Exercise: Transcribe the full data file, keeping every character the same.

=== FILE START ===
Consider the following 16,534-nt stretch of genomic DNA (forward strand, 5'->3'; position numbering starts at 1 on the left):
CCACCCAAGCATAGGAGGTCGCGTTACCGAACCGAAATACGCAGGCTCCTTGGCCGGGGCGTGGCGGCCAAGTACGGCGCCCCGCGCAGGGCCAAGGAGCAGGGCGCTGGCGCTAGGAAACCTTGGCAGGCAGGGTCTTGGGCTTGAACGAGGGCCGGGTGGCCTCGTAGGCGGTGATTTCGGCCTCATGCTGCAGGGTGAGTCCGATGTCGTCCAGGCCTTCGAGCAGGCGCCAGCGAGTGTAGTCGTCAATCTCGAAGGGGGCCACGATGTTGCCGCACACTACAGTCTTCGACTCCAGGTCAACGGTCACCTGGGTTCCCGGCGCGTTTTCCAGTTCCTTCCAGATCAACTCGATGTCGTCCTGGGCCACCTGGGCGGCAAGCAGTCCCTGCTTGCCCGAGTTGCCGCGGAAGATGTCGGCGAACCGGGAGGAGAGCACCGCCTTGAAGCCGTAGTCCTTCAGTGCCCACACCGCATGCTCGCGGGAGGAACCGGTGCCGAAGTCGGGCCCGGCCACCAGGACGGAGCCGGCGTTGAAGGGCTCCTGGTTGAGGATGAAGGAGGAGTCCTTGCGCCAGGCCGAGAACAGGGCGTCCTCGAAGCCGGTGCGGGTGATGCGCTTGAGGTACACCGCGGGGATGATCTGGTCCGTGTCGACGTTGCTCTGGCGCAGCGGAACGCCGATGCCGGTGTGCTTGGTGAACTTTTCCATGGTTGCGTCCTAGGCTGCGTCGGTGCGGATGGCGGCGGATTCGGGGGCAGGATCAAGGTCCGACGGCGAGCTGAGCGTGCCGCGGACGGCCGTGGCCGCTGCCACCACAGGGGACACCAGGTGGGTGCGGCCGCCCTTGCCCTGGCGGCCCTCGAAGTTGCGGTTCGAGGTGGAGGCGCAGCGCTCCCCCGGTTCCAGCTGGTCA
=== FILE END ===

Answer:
Consider the following 16,534-nt stretch of genomic DNA (forward strand, 5'->3'; position numbering starts at 1 on the left):
CCACCCAAGCATAGGAGGTCGCGTTACCGAACCGAAATACGCAGGCTCCTTGGCCGGGGCGTGGCGGCCAAGTACGGCGCCCCGCGCAGGGCCAAGGAGCAGGGCGCTGGCGCTAGGAAACCTTGGCAGGCAGGGTCTTGGGCTTGAACGAGGGCCGGGTGGCCTCGTAGGCGGTGATTTCGGCCTCATGCTGCAGGGTGAGTCCGATGTCGTCCAGGCCTTCGAGCAGGCGCCAGCGAGTGTAGTCGTCAATCTCGAAGGGGGCCACGATGTTGCCGCACACTACAGTCTTCGACTCCAGGTCAACGGTCACCTGGGTTCCCGGCGCGTTTTCCAGTTCCTTCCAGATCAACTCGATGTCGTCCTGGGCCACCTGGGCGGCAAGCAGTCCCTGCTTGCCCGAGTTGCCGCGGAAGATGTCGGCGAACCGGGAGGAGAGCACCGCCTTGAAGCCGTAGTCCTTCAGTGCCCACACCGCATGCTCGCGGGAGGAACCGGTGCCGAAGTCGGGCCCGGCCACCAGGACGGAGCCGGCGTTGAAGGGCTCCTGGTTGAGGATGAAGGAGGAGTCCTTGCGCCAGGCCGAGAACAGGGCGTCCTCGAAGCCGGTGCGGGTGATGCGCTTGAGGTACACCGCGGGGATGATCTGGTCCGTGTCGACGTTGCTCTGGCGCAGCGGAACGCCGATGCCGGTGTGCTTGGTGAACTTTTCCATGGTTGCGTCCTAGGCTGCGTCGGTGCGGATGGCGGCGGATTCGGGGGCAGGATCAAGGTCCGACGGCGAGCTGAGCGTGCCGCGGACGGCCGTGGCCGCTGCCACCACAGGGGACACCAGGTGGGTGCGGCCGCCCTTGCCCTGGCGGCCCTCGAAGTTGCGGTTCGAGGTGGAGGCGCAGCGCTCCCCCGGTTCCAGCTGGTCA